Written by Dan Jurgens
Art by Andy Kubert, Scott Hanna

And yet another Jurgens-era Thor is uploaded for free on Marvel’s app. One would think there was a Thor movie coming out or something. Oh, right...

I have to say, this is a strange comic to offer for free, because it is basically the conclusion to a running storyline featuring Malekith, the Dark Elf trying to destroy Asgard with a cold hard winter that means to overwhelm the Golden Realm.

It features many running plots, including Kurse being mind controlled, Beta Ray Bill making a come back, Sif in control of Asgard (which we saw in the last Thor comic I read). That’s without mentioning the battle between Thor and Malekith.

The comic actually does a good job of catching you up with all of them, and I was never lost despite being the last issue of an arc. I should also note that even though the cover says "100 page Monster", this is only the standard 22 pages. I guess the rest of the pages were reprints, so they were not included.

Last time I reviewed a Jurgens-era Thor book, I mentioned that all the Thees and Thous got annoying fast, but I saw a marked improvement in the dialogue in this issue.

Andy Kubert on art duties means that this looks pretty good. Aside from the fact that he draws Beta Ray Bill like a boss, I don’t have much to say about it.

True Grit: Mean Business (ComiXology App)

Written by ??? (Charles Portis)
Art by Christian Wildgoose

True Grit: Mean Business is a short tie-in comic with the novel and recently-adapted into film by the Coen Brothers. Keep in mind that I haven’t either read the novel or seen the film.

I have no idea why this is filled under "Creator Owned" comics though. Same thing happened with that Left 4 Dead comic some time back.

That being said, this is still a pretty good comic. The framing device is a courtroom drama, as a Sheriff narrates how they came into a crime scene, and the investigation that followed.

Set in the Wild West, it’s a story about bandits and law enforcers. It is handled quite realistically, without any crazy shootout scenes. Just a gritty crime story.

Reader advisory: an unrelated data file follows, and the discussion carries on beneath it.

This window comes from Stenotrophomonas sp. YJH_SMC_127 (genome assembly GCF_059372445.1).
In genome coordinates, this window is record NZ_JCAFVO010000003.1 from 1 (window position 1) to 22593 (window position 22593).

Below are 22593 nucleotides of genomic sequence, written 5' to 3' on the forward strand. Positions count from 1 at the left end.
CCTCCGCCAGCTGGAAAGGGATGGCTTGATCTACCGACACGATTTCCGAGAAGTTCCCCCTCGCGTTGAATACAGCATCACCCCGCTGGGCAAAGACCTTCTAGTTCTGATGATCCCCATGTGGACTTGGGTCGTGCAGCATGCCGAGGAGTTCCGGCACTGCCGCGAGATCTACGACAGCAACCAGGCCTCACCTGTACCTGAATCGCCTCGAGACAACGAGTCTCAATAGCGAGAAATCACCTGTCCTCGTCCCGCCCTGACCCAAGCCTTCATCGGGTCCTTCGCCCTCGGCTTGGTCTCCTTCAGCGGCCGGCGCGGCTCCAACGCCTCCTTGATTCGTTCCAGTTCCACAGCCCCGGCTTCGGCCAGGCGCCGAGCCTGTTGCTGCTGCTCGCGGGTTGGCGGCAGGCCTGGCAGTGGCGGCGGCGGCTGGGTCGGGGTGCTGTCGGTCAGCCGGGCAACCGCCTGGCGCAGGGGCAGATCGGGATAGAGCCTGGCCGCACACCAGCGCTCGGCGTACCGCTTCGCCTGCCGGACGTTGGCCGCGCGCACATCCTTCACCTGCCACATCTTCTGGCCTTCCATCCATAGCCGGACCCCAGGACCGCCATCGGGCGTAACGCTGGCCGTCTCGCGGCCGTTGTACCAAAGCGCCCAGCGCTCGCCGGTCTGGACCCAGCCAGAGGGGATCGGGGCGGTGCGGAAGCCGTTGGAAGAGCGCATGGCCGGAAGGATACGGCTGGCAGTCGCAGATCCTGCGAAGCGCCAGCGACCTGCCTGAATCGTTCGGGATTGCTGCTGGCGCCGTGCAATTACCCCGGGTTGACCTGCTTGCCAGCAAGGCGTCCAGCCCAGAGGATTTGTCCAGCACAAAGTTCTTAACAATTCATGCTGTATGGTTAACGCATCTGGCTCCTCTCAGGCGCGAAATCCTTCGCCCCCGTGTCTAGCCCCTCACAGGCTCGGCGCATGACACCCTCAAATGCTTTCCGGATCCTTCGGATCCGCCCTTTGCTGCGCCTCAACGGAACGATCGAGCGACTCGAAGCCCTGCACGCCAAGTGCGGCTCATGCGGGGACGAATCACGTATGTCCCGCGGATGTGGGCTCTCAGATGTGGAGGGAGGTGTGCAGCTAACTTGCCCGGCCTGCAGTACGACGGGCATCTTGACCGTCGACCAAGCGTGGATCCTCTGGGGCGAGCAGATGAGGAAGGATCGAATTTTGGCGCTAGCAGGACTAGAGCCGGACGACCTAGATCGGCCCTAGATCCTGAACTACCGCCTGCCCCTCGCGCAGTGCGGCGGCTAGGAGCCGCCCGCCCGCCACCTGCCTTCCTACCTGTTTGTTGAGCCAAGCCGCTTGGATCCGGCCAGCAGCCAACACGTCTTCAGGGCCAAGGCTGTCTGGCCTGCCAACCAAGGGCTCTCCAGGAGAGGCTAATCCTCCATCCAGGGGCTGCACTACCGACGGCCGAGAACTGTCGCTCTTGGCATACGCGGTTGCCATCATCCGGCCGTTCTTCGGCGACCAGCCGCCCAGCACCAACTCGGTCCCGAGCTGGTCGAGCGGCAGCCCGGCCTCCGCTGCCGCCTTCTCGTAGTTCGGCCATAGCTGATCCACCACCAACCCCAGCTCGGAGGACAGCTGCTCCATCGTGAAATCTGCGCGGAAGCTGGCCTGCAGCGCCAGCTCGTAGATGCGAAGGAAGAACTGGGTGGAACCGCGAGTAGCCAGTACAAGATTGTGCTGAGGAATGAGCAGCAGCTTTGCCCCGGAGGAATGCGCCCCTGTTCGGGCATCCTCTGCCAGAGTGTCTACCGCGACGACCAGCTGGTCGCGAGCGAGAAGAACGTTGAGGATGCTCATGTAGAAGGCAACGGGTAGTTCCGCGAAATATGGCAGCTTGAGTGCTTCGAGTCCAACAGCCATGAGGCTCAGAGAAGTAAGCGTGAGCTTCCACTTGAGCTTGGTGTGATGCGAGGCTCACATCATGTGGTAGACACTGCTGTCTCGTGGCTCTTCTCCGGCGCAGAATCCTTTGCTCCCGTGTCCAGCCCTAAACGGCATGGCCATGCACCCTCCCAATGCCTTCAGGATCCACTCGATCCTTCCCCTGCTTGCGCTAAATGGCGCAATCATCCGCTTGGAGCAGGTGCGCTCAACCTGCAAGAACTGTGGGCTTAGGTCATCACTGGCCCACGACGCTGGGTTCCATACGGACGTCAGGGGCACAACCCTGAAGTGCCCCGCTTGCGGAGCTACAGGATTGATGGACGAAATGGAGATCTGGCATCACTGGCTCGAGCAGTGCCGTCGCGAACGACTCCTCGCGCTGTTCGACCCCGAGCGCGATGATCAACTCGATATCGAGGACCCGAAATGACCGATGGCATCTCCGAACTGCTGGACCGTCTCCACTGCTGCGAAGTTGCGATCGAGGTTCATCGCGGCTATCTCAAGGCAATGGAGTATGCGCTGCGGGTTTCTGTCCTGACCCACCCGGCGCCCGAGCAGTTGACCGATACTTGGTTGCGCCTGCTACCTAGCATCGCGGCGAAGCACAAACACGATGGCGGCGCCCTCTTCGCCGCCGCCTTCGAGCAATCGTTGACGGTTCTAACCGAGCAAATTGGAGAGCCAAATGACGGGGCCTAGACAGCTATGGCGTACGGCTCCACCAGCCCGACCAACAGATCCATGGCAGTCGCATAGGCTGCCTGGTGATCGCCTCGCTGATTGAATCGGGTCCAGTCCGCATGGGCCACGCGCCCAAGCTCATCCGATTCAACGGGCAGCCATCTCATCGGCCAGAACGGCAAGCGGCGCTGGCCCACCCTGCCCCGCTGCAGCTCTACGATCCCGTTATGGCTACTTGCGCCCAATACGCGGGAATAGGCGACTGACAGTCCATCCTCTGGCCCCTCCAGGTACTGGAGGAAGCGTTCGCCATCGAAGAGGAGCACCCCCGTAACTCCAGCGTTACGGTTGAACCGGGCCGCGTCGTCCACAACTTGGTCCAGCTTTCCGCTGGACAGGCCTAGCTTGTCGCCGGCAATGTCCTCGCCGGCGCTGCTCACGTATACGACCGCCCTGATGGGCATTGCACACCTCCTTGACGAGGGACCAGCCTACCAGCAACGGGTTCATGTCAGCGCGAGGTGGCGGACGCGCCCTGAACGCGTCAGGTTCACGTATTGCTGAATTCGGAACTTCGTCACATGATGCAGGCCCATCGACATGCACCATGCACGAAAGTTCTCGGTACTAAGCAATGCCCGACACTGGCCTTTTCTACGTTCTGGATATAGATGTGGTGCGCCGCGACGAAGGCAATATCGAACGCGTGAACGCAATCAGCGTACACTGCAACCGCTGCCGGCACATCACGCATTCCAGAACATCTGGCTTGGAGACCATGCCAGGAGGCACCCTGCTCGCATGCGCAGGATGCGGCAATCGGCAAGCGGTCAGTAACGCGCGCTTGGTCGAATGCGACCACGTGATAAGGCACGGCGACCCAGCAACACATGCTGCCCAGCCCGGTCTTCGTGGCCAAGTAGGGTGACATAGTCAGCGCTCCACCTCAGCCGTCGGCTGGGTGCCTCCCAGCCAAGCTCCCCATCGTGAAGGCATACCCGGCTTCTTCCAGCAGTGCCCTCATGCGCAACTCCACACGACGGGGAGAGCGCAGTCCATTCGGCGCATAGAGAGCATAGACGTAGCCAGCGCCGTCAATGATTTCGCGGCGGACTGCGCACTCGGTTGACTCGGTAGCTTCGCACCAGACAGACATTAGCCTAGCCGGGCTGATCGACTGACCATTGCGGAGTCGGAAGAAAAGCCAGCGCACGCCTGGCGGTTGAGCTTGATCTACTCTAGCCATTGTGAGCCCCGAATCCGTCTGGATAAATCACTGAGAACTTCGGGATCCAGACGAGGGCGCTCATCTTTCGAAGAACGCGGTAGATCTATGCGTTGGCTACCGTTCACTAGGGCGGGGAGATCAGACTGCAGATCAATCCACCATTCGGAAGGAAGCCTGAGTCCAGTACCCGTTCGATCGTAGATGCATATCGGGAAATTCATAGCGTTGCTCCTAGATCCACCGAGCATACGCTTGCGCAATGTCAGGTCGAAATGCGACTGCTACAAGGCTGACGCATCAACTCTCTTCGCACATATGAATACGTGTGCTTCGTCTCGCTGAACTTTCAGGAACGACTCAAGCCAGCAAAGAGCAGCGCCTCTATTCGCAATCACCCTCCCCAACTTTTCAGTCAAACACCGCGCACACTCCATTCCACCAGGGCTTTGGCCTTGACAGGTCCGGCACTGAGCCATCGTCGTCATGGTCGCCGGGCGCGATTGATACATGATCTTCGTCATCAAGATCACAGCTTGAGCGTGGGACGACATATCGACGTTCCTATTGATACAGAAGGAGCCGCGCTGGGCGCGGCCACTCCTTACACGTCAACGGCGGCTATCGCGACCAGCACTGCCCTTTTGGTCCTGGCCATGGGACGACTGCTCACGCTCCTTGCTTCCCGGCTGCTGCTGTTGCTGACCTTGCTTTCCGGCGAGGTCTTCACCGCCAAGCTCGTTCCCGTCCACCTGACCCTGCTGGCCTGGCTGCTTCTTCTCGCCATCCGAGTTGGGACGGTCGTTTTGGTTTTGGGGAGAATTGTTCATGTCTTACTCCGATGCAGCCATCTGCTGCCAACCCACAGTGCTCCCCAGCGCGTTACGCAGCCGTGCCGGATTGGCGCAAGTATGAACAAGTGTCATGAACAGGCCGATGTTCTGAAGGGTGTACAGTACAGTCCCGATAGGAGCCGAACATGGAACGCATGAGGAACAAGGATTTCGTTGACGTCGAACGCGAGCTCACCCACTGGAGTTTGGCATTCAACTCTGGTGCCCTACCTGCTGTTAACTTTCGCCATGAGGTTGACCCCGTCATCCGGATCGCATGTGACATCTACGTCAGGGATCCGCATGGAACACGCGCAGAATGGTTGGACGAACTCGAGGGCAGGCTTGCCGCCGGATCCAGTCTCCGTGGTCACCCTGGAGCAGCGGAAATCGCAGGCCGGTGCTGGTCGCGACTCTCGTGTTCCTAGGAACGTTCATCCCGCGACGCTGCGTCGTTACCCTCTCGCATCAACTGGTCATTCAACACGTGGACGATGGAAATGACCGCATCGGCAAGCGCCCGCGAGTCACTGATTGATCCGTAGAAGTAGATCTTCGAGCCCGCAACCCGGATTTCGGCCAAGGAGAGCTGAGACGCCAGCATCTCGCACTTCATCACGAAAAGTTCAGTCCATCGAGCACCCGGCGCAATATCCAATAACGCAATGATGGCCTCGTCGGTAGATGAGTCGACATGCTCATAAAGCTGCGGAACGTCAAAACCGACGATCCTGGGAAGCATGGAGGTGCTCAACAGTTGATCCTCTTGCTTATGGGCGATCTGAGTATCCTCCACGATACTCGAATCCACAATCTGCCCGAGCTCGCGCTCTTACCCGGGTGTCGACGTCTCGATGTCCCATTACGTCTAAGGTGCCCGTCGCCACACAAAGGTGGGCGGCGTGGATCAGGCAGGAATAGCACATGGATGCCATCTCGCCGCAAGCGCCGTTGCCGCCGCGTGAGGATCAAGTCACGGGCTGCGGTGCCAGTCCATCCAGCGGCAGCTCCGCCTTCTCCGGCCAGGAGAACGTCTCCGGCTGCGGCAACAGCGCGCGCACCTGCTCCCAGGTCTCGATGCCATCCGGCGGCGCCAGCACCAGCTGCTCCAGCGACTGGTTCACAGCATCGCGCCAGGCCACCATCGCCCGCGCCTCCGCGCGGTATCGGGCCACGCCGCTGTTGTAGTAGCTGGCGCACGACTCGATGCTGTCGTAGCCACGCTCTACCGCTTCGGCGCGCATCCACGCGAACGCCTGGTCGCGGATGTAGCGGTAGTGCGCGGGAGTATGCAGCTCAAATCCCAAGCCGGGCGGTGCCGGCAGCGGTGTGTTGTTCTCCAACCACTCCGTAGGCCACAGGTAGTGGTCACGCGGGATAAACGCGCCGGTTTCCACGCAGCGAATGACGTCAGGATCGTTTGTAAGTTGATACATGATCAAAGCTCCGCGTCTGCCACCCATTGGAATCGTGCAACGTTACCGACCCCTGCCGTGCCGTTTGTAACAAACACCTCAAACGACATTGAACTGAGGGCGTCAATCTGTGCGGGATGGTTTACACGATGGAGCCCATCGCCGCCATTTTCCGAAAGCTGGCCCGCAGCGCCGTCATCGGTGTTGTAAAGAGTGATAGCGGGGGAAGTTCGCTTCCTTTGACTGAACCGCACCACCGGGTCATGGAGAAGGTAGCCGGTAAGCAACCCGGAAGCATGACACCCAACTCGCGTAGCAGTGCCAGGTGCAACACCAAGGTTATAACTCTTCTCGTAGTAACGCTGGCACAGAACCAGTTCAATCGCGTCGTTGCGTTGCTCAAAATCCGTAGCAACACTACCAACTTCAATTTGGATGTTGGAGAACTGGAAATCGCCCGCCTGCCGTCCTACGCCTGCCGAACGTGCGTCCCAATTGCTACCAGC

The artist Christian Wildgoose, asides from having an awesome last name, does a great job with the art. It’s all in black and white, as westerns should, and does a great job with the storytelling. This does not look like a storyboard, but a good comic in of itself.

I’m not sure if this is a direct adaptation of a chapter in the book or the movie script. The fact that there is no listed writer makes me think that the artist worked straight from that.

From the looks of it, some of these characters later appear and play a larger role in the film/novel. If you have read or seen either, you probably want to check this out.

Ultimate X-Men #40 (Marvel App)

Written by Brian Michael Bendis
Art by David Finch, Art Thibert

Here we have another issue of Ultimate X-Men. This is the one that starts the “New Mutants” arc, which introduced a whole bunch of new characters into the book (though not necessarily the ultimate version of the regular New Mutants).

In this first one, we get introduced to the ultimate version of Warren Worthington III, more commonly known as Angel. He is not that different from the main version, just younger and less confident. Oh, and his parents kind of hate him.

As he is introduced to the rest of the X-Men, they are quite taken aback by his appearance. Beside being handsome, he obviously looks like a biblical angel, which Rogue (who is southern, and quite religious) is quick to note.

Angel is quite sullen, and feels like an outsider. His situation is worsened when people outside the Academy learn about him, and the more religious aspects of society are very interested in him.

Most of the story is just dialogue, but Bendis was hitting his stride at this moment, and it’s a quite good issue. The bulk of it is Storm and Angel discussing their situation, their personalities, and their powers. It’s very much a human issue.

Finch’s art is something that don’t particularly enjoy, but this seems to be one of his best efforts. There are still some odd facial expressions, but his storytelling is quite good. That moment when Angel appears for the firs time is choreographed perfectly.

That's it for this week's column! Any ideas, tips, or advice are welcome. Remember that you can always read the comics in the ComiXology web reader (with the exception of the Marvel ones). We always try to improve our content based on your suggestions, and with a new column, it's good to hear back from the readers. So, comment away!